6. Contrary to Kramers and Dirks16 (Page 6), we have never proposed that StW573 was deposited in a muddy debris flow. The specimen was embedded in talus cone breccia14 in dry conditions, as evidenced by the mummification of the body20 which lies conformably within the talus slope.

7. The cosmogenic analyses showed no evidence of the mixing of two kinds of breccia, as the collapse of a former upper cave should imply. Contrary to what Kramers and Dirks said (Page 4), previous work has not proposed that the layer STM2-light contained chert debris from a higher level in the cave system. Granger et al.15 state that the angular, unweathered chert clasts 'were probably eroded from the walls of the cave within a few meters of the surface', rather than from the surface where weathering would result in rounding and pedogenic iron-staining. We can only say that that particular sample derives from higher in the same chamber and as such has a different cosmogenic production history. This does not imply that the chert comes from the landscape surface, or from a previous cave filling.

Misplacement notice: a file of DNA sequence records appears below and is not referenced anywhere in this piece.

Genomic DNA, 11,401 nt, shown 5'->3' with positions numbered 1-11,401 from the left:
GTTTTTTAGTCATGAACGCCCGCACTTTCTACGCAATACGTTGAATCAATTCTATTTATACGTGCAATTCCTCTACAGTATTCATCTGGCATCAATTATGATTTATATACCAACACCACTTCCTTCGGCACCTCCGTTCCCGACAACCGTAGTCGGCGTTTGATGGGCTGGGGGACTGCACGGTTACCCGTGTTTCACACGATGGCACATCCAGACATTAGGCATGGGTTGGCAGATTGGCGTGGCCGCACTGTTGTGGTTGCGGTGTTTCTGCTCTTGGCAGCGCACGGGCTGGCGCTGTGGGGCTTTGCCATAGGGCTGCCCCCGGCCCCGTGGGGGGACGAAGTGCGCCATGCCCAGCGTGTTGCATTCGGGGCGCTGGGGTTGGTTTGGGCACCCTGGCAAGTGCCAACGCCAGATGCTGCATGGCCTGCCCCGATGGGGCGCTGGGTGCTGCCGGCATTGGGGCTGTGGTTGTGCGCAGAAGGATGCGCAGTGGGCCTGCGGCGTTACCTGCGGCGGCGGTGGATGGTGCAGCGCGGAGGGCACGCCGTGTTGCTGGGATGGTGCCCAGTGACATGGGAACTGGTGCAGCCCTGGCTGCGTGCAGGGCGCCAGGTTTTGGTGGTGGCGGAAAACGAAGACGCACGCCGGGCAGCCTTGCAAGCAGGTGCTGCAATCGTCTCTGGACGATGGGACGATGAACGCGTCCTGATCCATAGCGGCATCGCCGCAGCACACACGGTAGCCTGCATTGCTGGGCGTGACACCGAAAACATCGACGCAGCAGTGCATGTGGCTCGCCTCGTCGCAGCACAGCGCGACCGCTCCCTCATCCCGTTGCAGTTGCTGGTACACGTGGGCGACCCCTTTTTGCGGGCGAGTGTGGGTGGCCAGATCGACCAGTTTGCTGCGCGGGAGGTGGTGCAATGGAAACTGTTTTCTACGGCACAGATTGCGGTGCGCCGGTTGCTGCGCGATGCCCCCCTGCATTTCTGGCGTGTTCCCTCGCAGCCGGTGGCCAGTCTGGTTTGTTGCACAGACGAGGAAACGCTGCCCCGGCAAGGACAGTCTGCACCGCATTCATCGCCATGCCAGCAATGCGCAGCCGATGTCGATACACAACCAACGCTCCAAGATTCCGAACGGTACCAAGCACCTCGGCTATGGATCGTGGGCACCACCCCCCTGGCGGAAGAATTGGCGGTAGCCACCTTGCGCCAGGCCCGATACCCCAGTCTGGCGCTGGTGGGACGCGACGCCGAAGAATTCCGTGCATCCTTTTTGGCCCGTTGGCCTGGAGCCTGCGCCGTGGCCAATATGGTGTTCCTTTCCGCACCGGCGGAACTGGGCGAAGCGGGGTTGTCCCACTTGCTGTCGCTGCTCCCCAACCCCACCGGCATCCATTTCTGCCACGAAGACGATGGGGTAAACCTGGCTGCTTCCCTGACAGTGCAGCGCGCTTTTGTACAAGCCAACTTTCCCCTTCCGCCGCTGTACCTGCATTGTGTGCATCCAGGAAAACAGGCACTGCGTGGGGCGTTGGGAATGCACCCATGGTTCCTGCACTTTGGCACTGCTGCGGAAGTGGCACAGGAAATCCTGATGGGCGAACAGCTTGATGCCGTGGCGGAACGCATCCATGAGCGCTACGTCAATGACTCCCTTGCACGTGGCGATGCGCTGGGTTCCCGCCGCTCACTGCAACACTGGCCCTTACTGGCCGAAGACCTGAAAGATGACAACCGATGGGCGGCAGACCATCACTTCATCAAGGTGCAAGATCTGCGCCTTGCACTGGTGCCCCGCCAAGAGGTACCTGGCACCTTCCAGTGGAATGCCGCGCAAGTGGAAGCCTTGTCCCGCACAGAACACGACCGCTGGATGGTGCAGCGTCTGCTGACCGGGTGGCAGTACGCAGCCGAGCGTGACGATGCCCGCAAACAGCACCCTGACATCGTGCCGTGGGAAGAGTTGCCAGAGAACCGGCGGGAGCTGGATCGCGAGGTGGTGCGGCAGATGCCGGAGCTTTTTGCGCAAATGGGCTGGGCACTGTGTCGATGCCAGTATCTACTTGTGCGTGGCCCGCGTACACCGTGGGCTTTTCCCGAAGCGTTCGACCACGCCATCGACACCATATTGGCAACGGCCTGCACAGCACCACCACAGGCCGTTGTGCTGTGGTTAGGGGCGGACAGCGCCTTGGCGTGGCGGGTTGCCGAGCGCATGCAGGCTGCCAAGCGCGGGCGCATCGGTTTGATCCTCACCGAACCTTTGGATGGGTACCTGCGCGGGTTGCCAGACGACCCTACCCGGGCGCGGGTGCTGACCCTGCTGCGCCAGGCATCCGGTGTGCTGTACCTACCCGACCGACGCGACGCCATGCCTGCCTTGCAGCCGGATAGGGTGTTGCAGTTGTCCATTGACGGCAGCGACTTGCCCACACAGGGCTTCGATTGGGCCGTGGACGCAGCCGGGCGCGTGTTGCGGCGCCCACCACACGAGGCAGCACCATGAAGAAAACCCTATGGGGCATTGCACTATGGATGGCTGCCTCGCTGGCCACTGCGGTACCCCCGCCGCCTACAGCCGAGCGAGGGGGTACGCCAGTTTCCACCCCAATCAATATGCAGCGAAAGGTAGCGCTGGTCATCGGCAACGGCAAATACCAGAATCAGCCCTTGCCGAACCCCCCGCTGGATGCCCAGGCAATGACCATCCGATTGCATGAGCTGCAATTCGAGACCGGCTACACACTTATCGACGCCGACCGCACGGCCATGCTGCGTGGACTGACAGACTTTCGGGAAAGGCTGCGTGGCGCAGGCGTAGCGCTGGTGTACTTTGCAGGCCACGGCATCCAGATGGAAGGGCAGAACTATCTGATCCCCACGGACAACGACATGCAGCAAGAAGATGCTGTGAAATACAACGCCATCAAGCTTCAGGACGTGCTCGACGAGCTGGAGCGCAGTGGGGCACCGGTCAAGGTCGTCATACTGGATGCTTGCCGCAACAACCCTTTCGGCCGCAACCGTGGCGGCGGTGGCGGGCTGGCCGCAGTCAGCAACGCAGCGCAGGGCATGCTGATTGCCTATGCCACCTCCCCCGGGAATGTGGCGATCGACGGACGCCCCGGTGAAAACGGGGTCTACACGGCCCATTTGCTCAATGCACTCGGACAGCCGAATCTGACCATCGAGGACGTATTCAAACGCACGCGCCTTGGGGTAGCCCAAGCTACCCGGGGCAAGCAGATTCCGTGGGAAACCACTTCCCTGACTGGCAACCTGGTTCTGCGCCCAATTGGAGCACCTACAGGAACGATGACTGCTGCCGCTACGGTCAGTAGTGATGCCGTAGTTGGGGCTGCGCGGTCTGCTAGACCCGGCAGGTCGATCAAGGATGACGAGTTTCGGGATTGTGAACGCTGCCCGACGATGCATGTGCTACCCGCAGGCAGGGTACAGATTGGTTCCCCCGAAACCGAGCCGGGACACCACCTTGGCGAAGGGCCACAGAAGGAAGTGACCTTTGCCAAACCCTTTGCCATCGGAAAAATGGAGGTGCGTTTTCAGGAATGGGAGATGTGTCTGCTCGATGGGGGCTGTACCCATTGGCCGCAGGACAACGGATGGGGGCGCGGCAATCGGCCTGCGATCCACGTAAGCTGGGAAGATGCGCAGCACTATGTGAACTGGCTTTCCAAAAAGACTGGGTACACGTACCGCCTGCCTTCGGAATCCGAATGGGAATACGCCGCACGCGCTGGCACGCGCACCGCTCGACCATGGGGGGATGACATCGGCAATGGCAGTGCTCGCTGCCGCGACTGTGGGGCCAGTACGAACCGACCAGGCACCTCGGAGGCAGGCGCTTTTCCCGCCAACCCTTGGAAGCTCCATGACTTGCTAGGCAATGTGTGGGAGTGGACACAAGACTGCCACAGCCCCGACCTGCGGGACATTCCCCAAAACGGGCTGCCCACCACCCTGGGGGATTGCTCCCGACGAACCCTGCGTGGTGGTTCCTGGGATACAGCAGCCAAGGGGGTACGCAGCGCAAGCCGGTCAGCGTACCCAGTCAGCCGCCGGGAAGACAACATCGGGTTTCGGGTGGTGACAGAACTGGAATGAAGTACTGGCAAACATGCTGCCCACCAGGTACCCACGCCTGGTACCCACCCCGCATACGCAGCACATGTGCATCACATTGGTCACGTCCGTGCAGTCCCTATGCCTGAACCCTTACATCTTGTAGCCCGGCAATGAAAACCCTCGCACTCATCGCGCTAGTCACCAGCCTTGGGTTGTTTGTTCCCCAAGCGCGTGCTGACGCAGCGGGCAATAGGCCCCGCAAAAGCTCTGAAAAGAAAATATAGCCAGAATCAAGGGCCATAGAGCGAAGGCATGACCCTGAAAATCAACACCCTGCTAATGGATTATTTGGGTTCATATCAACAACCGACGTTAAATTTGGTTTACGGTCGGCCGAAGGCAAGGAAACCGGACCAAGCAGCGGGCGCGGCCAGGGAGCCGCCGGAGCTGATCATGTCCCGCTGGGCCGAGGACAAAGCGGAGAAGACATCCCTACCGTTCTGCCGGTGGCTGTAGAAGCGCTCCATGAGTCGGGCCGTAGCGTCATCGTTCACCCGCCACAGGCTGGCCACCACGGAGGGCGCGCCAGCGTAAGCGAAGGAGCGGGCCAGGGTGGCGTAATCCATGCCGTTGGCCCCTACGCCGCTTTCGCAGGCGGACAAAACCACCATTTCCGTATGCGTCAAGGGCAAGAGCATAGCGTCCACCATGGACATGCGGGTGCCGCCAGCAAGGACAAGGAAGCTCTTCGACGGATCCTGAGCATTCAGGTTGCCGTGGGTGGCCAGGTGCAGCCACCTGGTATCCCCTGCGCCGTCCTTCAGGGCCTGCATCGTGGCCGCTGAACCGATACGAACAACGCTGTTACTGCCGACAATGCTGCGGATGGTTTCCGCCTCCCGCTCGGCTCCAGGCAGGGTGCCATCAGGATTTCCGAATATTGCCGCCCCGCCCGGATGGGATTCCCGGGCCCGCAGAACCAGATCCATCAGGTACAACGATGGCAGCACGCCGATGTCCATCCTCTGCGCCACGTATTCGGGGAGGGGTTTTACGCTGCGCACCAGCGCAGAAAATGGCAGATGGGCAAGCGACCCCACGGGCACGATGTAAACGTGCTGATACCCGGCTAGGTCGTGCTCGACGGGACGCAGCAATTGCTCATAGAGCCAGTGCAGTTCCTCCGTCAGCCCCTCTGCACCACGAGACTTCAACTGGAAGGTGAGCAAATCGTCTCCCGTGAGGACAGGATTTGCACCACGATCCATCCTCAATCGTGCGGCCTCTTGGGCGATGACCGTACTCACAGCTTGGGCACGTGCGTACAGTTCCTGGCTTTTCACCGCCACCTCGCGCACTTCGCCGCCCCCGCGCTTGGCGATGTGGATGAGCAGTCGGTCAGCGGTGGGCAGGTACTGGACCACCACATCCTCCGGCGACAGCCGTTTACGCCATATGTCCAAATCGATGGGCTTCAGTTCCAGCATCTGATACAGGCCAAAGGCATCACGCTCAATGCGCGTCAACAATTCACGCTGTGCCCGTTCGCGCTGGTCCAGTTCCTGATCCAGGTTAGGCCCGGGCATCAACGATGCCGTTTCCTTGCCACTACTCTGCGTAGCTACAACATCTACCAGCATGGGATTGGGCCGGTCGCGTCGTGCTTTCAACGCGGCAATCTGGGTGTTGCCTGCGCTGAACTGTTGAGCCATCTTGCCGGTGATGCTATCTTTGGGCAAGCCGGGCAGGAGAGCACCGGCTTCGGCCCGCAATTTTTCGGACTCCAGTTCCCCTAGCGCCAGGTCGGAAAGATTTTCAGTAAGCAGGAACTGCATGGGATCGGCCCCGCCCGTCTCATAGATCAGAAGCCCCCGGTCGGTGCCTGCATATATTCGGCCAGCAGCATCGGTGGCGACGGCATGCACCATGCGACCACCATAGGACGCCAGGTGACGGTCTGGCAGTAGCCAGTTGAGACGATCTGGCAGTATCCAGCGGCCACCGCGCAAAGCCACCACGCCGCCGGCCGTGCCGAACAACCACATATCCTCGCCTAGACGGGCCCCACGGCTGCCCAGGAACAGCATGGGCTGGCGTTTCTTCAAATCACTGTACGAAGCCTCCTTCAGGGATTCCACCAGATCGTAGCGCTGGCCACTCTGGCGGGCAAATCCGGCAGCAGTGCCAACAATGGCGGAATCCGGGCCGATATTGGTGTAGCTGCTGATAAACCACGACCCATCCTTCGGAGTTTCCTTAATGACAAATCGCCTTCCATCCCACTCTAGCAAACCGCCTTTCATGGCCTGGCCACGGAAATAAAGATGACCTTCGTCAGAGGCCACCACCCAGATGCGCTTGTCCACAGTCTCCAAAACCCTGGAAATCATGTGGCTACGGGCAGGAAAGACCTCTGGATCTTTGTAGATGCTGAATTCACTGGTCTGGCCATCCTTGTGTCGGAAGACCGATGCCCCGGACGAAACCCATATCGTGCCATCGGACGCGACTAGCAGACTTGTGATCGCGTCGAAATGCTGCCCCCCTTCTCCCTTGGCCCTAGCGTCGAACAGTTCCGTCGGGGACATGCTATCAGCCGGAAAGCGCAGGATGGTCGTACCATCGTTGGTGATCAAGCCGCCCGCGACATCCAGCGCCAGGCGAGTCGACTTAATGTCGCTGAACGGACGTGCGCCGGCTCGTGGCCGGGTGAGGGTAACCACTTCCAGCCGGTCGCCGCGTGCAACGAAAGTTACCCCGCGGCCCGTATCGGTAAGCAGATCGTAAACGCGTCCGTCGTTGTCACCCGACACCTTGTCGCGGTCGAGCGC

8. Other mistakes were made concerning the use of speleothems as stratigraphic evidence. For example on Page 6, Kramers and Dirks use shelf stones to say that the cave was flooded after deposition of Member 2. But, as one can see today around the lake in Sterkfontein Cave, there are no shelf stones because the phreatic water is not saturated with calcite. These kinds of shelf stones are linked with localised pools, formed in the isolated voids of the talus.14

9. On Page 7, Kramers and Dirks suggest that StW573 entered the hypothetical upper cave and 'wandered or fell' from there into the Silberberg Grotto through a 'passageway' that opened suddenly between the two, disturbing and re-depositing 'unconsolidated sediment material that had been lying in the upper cave for hundreds of thousands of years'. The only upper cavern is that containing Member 4 and 5 deposits, which is situated to the north and east of Silberberg Grotto and not directly above it. If such deposits had been re-worked into the Silberberg Grotto, then there would be other fossils of Australopithecus in addition to StW573, which there are not.